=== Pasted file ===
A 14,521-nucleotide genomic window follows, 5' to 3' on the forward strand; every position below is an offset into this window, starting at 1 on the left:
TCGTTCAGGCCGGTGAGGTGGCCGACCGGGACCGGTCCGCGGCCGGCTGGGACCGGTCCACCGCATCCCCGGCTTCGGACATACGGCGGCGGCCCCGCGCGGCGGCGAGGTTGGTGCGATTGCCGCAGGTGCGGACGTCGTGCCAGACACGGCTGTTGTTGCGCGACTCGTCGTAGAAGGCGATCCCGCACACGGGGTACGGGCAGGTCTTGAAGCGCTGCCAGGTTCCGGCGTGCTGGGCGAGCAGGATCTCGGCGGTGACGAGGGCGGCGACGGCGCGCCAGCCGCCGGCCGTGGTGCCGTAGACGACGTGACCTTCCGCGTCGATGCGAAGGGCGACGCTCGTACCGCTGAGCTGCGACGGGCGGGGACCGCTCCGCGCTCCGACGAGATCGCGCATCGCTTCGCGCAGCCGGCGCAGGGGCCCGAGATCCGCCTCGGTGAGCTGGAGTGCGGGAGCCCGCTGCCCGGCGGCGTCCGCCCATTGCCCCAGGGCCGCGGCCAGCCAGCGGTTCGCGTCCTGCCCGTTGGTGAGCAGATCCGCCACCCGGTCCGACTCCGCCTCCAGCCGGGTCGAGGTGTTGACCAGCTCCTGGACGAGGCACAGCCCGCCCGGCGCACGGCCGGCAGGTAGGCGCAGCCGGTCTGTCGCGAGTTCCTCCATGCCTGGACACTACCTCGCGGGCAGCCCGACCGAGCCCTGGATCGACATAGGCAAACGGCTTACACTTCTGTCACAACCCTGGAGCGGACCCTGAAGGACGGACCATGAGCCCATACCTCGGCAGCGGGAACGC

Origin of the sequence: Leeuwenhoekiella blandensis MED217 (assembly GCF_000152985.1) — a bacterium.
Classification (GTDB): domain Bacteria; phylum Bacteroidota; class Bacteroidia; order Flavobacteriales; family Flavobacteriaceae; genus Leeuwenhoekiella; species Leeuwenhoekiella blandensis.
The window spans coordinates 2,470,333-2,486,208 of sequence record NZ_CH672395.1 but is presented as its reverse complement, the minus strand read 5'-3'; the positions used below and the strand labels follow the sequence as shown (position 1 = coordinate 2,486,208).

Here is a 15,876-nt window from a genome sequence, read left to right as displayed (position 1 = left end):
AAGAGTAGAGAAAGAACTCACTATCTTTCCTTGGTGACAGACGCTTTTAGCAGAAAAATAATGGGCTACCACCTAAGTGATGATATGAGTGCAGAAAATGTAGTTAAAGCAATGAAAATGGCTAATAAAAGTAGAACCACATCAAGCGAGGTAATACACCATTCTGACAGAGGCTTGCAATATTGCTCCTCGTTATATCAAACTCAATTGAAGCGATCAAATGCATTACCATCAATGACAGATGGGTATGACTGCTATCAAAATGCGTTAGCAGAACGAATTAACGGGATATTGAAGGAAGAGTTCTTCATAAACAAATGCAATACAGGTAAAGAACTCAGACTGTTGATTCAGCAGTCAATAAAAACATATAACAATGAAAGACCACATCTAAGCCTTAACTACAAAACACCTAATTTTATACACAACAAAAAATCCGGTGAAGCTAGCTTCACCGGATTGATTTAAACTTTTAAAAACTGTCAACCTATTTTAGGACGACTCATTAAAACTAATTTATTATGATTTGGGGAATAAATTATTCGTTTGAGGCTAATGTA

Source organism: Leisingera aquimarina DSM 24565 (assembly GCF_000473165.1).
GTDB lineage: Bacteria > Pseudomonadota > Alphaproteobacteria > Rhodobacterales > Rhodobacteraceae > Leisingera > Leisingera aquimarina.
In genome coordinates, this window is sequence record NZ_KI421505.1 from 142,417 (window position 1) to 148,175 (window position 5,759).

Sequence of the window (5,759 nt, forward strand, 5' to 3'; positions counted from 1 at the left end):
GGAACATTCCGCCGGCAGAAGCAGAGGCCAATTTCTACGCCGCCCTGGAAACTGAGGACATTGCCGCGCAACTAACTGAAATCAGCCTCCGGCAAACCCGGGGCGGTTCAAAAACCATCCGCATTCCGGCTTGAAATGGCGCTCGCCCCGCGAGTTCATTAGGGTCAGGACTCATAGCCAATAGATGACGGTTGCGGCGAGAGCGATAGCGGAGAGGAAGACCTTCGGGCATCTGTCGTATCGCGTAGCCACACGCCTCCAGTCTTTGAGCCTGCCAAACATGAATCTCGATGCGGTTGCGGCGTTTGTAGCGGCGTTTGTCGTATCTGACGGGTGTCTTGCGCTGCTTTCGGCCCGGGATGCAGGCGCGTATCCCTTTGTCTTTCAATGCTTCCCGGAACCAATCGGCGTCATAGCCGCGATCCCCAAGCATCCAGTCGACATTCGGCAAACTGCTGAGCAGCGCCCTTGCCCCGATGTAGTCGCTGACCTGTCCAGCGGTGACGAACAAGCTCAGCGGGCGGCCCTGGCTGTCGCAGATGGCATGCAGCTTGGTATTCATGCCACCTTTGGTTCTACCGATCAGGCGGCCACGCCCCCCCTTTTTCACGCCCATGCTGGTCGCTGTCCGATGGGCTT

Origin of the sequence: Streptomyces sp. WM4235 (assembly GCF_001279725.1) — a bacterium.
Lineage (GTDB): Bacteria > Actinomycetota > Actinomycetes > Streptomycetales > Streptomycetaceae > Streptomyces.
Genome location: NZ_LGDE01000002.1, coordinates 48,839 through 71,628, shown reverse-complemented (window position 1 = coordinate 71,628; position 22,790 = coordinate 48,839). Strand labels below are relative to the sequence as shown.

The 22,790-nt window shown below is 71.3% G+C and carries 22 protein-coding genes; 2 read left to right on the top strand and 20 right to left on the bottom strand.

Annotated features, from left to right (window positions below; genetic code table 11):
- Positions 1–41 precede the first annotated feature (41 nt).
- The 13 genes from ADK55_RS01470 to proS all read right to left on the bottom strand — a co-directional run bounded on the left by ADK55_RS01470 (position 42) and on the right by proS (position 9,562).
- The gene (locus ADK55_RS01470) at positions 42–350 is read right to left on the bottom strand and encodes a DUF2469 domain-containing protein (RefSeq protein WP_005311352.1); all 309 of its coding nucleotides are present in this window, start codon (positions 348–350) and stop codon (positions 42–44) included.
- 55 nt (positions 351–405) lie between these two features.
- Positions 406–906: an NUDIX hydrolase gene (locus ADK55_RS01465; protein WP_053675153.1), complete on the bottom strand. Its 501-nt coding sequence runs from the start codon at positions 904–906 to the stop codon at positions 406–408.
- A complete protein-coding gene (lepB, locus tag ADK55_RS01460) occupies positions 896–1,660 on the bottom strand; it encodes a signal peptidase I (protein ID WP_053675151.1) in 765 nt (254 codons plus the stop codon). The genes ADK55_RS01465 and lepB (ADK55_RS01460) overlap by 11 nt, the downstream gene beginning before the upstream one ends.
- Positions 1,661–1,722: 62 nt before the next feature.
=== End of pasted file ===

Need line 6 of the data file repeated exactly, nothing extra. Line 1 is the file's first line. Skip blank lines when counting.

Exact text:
Here is a 15,876-nt window from a genome sequence, read left to right as displayed (position 1 = left end):